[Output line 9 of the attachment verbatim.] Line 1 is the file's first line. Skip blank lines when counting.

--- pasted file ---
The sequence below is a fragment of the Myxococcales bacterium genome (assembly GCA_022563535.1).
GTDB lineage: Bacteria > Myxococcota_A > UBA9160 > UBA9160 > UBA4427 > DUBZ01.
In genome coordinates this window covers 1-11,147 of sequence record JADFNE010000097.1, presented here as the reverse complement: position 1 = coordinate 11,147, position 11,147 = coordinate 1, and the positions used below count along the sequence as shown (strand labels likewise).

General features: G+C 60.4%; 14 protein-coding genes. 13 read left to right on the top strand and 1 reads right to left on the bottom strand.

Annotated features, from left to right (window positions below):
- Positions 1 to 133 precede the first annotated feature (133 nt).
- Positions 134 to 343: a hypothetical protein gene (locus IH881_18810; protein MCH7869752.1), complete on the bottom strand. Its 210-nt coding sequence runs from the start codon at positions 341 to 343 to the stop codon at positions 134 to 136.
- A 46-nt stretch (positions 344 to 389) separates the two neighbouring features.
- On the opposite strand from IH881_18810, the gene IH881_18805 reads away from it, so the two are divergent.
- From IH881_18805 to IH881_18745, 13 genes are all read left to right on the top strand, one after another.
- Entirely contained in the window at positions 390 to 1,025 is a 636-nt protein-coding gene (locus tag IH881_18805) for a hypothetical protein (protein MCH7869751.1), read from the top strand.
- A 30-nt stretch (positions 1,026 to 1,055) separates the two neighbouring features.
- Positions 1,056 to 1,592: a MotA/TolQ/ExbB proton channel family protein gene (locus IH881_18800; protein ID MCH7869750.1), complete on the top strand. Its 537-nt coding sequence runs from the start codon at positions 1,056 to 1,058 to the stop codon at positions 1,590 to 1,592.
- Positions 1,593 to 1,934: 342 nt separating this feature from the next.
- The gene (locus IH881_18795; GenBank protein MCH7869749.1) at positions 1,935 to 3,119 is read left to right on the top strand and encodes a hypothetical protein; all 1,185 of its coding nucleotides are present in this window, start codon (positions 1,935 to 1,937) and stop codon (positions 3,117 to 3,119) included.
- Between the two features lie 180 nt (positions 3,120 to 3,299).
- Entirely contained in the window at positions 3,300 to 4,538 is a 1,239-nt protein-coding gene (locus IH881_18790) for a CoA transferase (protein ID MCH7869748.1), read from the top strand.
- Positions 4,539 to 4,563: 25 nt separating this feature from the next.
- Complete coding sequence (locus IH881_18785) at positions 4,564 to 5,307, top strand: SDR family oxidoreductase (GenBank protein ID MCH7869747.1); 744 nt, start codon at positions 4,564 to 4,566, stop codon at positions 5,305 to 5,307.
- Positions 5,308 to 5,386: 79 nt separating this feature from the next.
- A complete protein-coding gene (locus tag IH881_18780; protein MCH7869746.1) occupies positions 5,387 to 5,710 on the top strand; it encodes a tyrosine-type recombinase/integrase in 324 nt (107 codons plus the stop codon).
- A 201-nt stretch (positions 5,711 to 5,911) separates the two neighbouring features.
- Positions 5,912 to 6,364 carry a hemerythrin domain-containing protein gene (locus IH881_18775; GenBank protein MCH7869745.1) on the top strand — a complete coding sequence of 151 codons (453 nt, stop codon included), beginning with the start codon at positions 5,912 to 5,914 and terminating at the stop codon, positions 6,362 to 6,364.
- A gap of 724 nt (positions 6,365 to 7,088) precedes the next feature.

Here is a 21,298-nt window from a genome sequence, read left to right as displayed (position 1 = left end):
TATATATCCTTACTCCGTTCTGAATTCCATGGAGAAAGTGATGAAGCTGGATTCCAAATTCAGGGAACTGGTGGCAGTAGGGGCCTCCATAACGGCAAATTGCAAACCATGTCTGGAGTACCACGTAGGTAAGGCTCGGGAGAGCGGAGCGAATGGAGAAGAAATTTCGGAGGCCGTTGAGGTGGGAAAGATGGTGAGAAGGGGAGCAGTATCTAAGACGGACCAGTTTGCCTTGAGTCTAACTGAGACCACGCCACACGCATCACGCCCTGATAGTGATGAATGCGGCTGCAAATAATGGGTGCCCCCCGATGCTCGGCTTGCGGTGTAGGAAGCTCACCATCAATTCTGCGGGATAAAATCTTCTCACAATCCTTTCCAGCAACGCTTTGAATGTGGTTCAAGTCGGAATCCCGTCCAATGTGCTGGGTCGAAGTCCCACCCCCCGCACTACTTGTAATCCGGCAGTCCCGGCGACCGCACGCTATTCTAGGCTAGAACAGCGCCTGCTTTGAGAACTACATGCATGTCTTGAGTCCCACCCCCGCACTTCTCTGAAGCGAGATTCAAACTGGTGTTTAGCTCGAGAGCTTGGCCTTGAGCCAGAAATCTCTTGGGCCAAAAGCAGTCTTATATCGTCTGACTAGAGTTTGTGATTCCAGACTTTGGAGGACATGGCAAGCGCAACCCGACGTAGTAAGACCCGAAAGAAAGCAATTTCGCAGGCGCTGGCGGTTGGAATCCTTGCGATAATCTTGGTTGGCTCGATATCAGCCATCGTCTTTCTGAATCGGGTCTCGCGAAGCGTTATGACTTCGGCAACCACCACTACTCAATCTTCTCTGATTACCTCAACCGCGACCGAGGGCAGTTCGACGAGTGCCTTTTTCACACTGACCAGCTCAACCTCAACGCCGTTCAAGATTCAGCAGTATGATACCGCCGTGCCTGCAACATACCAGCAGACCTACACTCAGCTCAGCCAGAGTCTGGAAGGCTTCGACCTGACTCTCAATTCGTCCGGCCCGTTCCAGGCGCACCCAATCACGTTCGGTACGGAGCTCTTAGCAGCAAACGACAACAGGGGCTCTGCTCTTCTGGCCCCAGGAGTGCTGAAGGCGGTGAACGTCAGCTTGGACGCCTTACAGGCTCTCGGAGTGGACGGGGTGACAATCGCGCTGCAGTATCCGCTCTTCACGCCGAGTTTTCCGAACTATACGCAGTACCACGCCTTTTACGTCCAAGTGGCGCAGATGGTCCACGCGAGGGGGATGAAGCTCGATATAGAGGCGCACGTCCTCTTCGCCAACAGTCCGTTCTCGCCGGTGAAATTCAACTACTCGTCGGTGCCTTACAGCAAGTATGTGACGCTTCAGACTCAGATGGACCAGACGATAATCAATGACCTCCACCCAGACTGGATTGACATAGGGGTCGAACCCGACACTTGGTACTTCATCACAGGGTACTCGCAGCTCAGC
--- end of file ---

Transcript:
- On the opposite strand from IH881_18810, the gene IH881_18805 reads away from it, so the two are divergent.